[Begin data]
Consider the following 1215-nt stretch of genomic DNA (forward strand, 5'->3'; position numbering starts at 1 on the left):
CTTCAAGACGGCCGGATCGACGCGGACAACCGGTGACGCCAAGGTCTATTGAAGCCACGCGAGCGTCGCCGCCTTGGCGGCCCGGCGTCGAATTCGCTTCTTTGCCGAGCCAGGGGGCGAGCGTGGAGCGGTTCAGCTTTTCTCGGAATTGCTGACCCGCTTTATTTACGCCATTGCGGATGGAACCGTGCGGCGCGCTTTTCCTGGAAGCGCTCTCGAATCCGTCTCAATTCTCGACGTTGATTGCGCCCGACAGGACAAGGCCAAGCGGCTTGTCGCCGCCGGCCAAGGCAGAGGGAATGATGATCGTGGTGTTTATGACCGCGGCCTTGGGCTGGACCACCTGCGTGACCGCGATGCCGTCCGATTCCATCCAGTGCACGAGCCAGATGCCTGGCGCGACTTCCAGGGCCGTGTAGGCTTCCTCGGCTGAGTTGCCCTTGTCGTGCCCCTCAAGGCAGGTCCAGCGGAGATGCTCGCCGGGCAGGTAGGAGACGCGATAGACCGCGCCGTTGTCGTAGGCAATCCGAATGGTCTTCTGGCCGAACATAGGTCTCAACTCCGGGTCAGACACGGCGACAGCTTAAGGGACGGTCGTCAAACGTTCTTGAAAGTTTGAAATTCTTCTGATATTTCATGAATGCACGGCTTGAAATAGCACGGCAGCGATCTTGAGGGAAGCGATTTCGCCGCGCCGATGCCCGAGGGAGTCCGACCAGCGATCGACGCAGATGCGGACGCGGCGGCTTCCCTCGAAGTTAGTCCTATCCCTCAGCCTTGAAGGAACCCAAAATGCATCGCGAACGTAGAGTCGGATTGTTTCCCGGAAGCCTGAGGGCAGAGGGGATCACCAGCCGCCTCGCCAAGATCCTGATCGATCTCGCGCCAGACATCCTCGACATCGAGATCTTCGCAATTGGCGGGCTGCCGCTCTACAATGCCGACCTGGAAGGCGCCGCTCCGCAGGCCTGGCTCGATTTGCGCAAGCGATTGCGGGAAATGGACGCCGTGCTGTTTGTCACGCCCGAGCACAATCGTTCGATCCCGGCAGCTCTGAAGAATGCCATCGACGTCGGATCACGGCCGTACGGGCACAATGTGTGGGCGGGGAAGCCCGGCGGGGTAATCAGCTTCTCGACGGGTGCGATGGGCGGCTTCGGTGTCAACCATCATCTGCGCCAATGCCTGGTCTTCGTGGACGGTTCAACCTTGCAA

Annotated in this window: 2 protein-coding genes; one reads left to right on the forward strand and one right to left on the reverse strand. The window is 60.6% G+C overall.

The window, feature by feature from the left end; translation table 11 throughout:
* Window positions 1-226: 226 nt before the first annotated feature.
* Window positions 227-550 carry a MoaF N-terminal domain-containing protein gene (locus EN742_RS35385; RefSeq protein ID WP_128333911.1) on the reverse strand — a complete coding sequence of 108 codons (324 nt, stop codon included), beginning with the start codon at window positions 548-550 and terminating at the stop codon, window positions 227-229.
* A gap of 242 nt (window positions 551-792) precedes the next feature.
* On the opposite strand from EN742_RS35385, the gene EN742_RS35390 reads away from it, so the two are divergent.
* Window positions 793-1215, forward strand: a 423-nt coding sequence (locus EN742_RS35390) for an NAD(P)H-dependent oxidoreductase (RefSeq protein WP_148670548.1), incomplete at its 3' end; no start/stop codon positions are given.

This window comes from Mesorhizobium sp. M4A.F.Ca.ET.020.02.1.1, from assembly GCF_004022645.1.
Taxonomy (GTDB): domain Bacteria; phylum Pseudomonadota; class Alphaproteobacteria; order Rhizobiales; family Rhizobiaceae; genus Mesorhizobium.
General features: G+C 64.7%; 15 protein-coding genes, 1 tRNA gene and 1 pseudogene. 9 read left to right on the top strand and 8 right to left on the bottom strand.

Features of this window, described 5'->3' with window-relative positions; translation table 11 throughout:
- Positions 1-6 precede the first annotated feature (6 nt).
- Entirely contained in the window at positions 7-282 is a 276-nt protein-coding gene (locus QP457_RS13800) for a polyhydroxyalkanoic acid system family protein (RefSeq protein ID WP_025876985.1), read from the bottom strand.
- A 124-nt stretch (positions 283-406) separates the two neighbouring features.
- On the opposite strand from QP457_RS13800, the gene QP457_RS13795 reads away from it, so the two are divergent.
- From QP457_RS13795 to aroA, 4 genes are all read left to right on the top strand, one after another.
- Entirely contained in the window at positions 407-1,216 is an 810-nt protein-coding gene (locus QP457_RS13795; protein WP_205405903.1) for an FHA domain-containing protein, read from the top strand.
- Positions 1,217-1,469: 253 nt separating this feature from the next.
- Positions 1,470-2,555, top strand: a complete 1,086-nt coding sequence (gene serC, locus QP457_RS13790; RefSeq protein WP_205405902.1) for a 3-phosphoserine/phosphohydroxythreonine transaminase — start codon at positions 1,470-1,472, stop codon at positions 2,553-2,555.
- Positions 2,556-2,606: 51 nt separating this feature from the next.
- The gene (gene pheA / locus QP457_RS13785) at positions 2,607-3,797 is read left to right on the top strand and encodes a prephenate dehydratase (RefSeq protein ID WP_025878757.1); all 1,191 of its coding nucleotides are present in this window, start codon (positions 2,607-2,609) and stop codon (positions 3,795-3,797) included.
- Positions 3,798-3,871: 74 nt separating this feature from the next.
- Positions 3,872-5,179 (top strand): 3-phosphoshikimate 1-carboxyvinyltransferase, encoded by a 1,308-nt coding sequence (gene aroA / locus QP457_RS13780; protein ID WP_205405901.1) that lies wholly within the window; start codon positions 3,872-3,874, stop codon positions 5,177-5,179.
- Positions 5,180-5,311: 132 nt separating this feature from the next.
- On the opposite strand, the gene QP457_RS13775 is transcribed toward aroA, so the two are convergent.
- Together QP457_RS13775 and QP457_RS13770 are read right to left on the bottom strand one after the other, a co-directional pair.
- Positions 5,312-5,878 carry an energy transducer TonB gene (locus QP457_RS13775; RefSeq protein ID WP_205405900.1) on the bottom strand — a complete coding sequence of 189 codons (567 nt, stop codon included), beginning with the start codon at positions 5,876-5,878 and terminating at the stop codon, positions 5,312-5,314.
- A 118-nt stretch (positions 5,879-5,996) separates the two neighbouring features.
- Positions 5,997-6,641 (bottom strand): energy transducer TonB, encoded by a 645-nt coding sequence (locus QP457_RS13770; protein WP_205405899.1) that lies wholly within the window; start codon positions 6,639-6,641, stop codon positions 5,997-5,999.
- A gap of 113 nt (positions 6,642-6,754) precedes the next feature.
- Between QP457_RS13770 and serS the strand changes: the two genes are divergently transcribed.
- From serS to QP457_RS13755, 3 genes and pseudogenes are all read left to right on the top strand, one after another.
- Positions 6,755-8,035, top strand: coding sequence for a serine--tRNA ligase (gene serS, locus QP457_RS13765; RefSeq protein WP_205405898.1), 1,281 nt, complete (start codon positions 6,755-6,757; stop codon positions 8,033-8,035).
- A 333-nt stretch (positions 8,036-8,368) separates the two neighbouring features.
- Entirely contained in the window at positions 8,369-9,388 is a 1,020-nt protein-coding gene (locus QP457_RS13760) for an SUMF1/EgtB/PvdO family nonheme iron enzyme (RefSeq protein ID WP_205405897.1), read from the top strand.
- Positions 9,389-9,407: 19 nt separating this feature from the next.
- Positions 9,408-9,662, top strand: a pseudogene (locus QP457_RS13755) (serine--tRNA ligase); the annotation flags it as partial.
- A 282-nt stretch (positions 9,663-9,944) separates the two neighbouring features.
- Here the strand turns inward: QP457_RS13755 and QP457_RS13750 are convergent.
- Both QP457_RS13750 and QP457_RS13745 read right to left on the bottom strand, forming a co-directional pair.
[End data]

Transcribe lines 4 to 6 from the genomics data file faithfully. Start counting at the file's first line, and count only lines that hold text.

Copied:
The window, feature by feature from the left end; translation table 11 throughout:
* Window positions 1-226: 226 nt before the first annotated feature.
* Window positions 227-550 carry a MoaF N-terminal domain-containing protein gene (locus EN742_RS35385; RefSeq protein ID WP_128333911.1) on the reverse strand — a complete coding sequence of 108 codons (324 nt, stop codon included), beginning with the start codon at window positions 548-550 and terminating at the stop codon, window positions 227-229.